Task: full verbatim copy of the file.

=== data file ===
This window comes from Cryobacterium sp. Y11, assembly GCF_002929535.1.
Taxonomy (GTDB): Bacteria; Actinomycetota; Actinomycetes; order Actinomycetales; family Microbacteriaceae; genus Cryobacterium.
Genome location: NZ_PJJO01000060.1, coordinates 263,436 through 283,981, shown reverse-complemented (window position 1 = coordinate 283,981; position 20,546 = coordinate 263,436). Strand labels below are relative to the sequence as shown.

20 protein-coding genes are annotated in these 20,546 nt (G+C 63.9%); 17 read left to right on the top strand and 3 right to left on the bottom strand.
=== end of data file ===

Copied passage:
This window comes from Cryobacterium sp. Y11, assembly GCF_002929535.1.
Taxonomy (GTDB): Bacteria; Actinomycetota; Actinomycetes; order Actinomycetales; family Microbacteriaceae; genus Cryobacterium.
Genome location: NZ_PJJO01000060.1, coordinates 263,436 through 283,981, shown reverse-complemented (window position 1 = coordinate 283,981; position 20,546 = coordinate 263,436). Strand labels below are relative to the sequence as shown.

20 protein-coding genes are annotated in these 20,546 nt (G+C 63.9%); 17 read left to right on the top strand and 3 right to left on the bottom strand.